In June of 2020, in the midst of a world seized and distracted by a pandemic and the Twitter account of an American President gone mad, some revelatory headlines passed through the world’s news agencies. Considering the implications of these headlines regarding the origins of some of the world’s oldest and largest religions, they fell short of the sort of impact they might have held in less intense times.
The Journal of the Institute of Archaeology of Tel Aviv University, Volume 47, May 28, 2020 – Issue 1, published the paper Cannabis and Frankincense at the Judahite Shrine of Arad, by Eran Arie, Baruch Rosen & Dvory Namdar. The article studied the analysis of unidentified dark material preserved on the upper surfaces of two altars that were used at a 2,800-year-old Jewish temple site. This temple was located in a larger fortress complex located in Jerusalem, known as the ‘fortress mound’ of Tel Arad, which had guarded the Judahite kingdom’s southern border.
This academic paper did not go completely unnoticed and led to some pretty potent headlines. As the Newsweek article ‘Cannabis Discovered in Shrine from Biblical Israeli Kingdom May Have Been Used in Hallucinogenic Cult Rituals’ noted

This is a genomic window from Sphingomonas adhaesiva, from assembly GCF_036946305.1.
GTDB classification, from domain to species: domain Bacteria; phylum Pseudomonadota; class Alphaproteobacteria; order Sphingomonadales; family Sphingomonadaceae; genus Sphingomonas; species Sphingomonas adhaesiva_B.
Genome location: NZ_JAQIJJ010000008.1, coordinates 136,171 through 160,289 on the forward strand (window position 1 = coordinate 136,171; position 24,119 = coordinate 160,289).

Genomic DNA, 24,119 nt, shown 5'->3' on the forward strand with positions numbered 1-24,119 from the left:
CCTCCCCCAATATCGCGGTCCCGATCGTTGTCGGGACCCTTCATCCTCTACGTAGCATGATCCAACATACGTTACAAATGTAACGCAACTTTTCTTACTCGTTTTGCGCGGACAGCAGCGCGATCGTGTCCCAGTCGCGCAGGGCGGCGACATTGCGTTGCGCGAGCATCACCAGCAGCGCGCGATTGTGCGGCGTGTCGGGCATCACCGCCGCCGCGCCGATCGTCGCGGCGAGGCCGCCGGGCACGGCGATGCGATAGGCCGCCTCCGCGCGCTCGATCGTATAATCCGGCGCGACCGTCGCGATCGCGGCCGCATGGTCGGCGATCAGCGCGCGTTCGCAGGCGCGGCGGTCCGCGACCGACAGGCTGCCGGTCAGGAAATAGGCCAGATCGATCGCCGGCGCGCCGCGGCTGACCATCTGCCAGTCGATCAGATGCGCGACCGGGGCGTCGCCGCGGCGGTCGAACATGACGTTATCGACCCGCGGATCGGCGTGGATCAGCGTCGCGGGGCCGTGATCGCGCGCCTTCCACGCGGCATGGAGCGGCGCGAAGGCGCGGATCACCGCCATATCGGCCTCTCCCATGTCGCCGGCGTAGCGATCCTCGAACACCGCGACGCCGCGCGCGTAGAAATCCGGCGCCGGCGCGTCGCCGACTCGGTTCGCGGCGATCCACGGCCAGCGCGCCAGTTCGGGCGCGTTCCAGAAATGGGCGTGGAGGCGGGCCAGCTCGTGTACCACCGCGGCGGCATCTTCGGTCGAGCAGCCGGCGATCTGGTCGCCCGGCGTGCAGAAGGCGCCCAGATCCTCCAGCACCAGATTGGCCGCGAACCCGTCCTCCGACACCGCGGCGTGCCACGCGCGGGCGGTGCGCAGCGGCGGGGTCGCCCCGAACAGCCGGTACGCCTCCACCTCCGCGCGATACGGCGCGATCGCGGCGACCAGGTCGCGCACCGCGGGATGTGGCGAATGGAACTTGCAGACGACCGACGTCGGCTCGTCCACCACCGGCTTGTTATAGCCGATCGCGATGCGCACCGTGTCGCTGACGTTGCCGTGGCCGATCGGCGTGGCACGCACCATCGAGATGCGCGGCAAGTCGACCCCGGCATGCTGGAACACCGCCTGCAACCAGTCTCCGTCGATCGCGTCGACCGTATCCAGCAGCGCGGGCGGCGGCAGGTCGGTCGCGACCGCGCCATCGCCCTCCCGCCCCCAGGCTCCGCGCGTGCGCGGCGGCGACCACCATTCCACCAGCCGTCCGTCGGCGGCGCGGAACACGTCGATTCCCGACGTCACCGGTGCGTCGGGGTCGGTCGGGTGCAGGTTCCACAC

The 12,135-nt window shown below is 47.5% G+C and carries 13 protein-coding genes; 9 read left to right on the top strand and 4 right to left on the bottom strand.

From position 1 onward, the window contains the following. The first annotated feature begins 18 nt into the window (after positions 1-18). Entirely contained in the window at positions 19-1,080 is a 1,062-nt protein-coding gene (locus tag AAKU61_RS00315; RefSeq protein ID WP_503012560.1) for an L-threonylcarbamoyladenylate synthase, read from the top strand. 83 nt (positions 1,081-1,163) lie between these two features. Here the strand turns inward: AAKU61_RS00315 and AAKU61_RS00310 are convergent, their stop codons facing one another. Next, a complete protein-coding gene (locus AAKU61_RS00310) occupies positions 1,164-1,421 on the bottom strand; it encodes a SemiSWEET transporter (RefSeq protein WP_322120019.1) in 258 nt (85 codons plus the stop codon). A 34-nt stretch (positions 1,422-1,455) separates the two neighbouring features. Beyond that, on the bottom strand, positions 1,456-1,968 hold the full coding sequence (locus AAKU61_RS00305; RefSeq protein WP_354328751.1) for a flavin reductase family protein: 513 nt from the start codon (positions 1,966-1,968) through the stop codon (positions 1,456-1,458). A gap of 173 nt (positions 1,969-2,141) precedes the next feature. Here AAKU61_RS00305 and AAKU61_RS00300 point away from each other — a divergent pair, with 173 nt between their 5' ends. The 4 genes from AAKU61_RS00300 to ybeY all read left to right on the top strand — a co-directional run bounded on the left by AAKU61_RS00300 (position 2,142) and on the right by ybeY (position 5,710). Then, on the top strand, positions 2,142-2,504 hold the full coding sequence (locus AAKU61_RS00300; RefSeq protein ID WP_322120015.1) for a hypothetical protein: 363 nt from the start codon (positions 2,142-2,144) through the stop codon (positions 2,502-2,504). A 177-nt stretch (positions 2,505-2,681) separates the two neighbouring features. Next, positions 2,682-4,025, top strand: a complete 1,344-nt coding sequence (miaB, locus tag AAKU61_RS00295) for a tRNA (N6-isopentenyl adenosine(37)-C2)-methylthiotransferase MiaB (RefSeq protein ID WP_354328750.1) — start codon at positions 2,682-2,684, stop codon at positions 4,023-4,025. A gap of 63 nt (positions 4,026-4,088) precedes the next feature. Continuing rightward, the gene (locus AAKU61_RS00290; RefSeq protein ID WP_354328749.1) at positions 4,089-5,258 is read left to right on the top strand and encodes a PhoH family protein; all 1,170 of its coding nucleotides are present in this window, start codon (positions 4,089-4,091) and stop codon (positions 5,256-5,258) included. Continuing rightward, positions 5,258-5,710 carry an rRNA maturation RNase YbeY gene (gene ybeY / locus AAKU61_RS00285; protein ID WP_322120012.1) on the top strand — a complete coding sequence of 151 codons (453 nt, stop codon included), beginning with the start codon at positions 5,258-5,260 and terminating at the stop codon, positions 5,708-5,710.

“We can assume that the fragrance of the frankincense gave a special ambiance to the cult in the shrine, while the cannabis burning brought at least some of the priests and worshippers to a religious state of consciousness or ecstasy,” Arie [one of the authors of the paper on the altar] said. “It is logical to assume that this was an important part of the ceremonies that took place in this shrine.”
Arad is marked as a Jewish archeological site, not just through its location but rather due to archeological finds of numerous inscriptions found on pottery shards known as ‘ostrica,’ dating back to the 6th century B.C.E., just before the kingdom fell to the Babylonians. One of the ostrica, read “the house of YHWH,” i.e., a place of worship dedicated to the Hebrew God, likely in reference to the shrine located within the fortress.
The temple site at Arad is seen by researchers as a sort of miniature Holy of Holies, the inner chamber of the Temple of Jerusalem, where the High Priest conferred with God.